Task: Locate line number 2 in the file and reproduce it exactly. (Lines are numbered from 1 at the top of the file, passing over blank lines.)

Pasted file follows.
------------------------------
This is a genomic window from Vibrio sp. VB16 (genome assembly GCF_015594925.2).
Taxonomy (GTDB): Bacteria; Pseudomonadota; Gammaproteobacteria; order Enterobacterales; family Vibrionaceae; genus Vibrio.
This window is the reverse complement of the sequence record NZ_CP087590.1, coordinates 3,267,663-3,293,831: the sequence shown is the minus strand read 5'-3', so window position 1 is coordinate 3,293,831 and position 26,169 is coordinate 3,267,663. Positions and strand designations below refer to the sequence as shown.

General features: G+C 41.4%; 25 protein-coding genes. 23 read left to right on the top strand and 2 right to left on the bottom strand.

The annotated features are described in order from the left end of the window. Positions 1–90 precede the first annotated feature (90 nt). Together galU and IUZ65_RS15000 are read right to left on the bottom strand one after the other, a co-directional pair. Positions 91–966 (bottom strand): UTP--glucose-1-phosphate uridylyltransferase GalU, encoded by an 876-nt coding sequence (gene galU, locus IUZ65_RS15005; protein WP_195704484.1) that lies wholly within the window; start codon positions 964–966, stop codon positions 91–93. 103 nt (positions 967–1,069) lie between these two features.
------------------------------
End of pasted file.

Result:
Taxonomy (GTDB): Bacteria; Pseudomonadota; Gammaproteobacteria; order Enterobacterales; family Vibrionaceae; genus Vibrio.